Mt. Airy’s Business Improvement District (BID) has finally heard the news they’ve been working towards all year. Philadelphia Mayor Michael Nutter has signed off on legislation which renews the organization’s charter for another five years.
The effort was strongly supported by Eighth District City Councilwoman Cindy Bass, who introduced legislation in mid-April requesting the renewal. The ordiance got City Council approval on Nov. 27.
“Reauthorization to operate through 2017 is incredibly important to the BID’s ability to maintain an attractive destination and to build upon its past success to make Mt. Airy an even more desirable place to live and do business,” said Bass.
Mt. Airy’s downtown is cleaner and more vibrant than ever, she added.
Over the past five years, the neighborhood’s business district, which runs almost exclusively along Germantown Avenue, has become cleaner, safer and been home to a number of beautification projects, said BID Executive Director Hollie Malamud-Price.
“We’re thrilled,” said Malamud-Price when asked about the renewal. ” BID has made a tremendous impact on the commercial corridor.”
BID was formed in 2007 with a mission to clean, beautify and increase the safety of Mt. Airy’s commercial corridor. Its accomplishments along Germantown Avenue include daily street cleaning services, graffiti removal, 140 security lights on commercial properties, 50 Big Belly solar trash receptacles, flower plantings and holiday decor.
Approximately 250 commercial property owners on the Avenue between Washington Lane and Cresheim Valley Drive are levied 18 percent of the real estate tax assessed by the City’s Board of Revision Taxes (BRT) to pay for the organization’s services.
This year, BID took on an even greater role in the community.
In response to the reassignment of bicycle police from the 7100 block of Germantown Avenue to crime hot spots in nearby Germantown, BID reached out to then 14th Police District Captain Joel Dales for answers.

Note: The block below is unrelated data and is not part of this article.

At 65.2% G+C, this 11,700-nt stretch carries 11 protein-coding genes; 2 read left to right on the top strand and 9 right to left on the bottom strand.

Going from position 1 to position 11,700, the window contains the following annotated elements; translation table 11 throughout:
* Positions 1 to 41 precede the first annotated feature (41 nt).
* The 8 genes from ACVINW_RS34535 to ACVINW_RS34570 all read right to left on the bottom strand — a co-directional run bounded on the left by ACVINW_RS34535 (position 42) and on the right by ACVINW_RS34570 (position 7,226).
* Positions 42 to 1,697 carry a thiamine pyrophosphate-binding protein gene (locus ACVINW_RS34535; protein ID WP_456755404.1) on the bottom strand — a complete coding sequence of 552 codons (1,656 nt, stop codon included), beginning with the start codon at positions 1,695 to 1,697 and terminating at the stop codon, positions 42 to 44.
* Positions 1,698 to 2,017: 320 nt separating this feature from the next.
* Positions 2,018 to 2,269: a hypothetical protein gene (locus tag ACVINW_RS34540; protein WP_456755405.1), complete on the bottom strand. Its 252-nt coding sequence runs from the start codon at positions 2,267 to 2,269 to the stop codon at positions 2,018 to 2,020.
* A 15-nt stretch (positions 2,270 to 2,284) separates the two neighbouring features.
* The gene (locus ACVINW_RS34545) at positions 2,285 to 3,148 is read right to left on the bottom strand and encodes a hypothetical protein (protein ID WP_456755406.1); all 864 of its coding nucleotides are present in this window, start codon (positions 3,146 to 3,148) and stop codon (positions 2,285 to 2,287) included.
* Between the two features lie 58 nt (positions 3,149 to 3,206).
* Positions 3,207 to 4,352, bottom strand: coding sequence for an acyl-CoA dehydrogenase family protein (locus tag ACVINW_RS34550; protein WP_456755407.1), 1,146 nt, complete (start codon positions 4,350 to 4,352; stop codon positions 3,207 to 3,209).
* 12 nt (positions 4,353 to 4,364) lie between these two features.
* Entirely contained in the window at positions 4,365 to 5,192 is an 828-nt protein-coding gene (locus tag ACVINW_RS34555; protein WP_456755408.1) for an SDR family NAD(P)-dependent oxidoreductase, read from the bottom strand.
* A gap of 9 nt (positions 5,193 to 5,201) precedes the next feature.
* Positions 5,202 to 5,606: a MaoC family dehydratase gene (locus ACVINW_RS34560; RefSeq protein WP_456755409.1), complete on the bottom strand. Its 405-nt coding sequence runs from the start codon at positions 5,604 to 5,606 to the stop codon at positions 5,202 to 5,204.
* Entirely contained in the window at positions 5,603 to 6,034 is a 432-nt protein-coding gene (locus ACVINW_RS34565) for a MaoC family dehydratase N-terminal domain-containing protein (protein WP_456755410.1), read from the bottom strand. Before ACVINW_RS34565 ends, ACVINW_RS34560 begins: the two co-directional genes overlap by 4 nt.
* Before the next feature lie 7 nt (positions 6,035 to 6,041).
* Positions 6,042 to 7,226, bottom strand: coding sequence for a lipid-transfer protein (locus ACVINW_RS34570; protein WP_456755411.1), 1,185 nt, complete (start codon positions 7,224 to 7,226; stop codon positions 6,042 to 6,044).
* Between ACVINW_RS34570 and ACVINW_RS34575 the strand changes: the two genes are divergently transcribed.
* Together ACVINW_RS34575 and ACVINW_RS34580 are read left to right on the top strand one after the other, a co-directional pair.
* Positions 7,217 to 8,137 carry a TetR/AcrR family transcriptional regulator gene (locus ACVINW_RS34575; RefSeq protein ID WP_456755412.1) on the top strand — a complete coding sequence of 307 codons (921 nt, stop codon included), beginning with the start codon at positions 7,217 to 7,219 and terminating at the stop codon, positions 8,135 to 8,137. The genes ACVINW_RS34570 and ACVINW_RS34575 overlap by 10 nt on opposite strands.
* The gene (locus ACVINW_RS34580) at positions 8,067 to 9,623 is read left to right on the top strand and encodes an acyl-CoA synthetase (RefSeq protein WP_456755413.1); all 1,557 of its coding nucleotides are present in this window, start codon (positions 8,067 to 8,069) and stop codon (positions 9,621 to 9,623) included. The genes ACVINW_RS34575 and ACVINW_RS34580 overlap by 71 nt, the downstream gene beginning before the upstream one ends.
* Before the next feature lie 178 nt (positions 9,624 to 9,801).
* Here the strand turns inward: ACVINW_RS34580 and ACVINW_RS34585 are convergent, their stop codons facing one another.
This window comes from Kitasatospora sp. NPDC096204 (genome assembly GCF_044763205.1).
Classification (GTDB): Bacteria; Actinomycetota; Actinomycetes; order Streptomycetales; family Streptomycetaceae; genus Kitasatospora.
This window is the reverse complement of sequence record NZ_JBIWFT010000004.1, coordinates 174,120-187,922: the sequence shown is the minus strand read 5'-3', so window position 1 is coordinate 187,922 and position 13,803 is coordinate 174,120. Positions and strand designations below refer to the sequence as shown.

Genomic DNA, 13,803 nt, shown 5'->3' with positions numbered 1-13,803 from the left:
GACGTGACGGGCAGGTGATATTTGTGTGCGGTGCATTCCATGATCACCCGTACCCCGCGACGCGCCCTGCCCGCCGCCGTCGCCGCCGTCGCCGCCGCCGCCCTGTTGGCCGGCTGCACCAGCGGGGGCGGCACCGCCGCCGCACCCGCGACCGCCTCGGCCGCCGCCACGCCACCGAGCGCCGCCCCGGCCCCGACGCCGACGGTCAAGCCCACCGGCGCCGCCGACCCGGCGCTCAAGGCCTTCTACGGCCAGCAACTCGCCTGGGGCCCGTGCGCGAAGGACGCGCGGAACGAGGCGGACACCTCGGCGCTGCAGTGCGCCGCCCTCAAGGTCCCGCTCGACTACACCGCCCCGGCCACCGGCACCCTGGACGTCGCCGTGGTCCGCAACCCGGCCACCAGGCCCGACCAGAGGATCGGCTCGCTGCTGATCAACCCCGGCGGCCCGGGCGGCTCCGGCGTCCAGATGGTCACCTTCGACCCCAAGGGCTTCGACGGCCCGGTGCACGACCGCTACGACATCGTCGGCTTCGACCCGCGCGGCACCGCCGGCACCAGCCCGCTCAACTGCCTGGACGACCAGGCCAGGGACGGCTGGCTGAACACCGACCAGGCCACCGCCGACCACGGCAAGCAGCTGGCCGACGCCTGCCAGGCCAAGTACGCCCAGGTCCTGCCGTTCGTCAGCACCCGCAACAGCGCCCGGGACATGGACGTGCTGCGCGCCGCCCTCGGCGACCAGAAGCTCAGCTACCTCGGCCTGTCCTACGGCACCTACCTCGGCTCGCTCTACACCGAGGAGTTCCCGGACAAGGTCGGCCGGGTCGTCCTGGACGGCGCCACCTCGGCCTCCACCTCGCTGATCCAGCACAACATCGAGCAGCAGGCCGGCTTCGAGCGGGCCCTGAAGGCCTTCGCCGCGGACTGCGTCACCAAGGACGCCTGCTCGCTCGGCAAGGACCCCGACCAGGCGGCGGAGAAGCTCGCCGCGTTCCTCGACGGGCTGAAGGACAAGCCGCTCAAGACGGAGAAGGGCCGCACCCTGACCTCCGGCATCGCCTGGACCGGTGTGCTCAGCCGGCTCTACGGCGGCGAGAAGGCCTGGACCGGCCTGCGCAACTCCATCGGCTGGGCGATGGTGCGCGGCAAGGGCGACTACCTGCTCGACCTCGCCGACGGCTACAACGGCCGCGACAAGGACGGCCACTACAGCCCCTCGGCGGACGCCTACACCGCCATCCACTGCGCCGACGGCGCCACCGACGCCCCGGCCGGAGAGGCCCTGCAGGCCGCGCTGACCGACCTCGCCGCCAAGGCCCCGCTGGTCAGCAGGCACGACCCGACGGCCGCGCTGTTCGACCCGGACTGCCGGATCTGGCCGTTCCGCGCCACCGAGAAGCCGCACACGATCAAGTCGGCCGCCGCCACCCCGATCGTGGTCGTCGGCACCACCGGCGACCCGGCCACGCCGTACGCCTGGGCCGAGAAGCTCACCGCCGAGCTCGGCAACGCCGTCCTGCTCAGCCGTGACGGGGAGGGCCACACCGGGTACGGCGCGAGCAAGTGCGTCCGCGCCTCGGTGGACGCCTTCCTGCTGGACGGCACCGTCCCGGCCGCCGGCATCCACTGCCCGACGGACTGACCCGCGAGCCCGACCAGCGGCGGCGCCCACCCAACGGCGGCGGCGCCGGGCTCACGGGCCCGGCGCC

Dales was recently promoted to staff inspector.
BID’s own Avenue Ambassadors also began to work with police to report any suspicious activity.
“We acted as a deterrent, absolutely,” said Malamud-Price
The organization also took a tough stance on graffiti and brought together representatives of neighborhood civic groups, city officials, police and SEPTA for a community meeting on the topic.
“That was a very important breakthrough,” she noted. The result was a more coordinated response which has helped to tackle the issue.
BID has also continued to strengthen its relationships with other area civics. Just this autumn, the organization joined with other Northwest Philadelphia business improvement districts as part of the new Northwest Community Corridors.
The umbrella group is working on a white paper report to present at City Hall next year, said Malamud-Price
Resurrecting quarterly executive director meetings is yet another way BID is striving to build stronger relationships between local organizations, including East Mt. Airy Neighbors, West Mt. Airy Neighbors, and Mt. Airy USA.
Next year, BID is looking forward to street lights being installed in the 6300 block of Germantown Avenue. Once completed, the long delayed project will finally bring uniformity to Mt. Airy’s commercial corridor, Malamud-Price said.
BID is also hoping to work with SEPTA in 2013 to repaint old trolley poles on the Avenue. The expansion of holiday decoration projects with increased business participation is also a goal.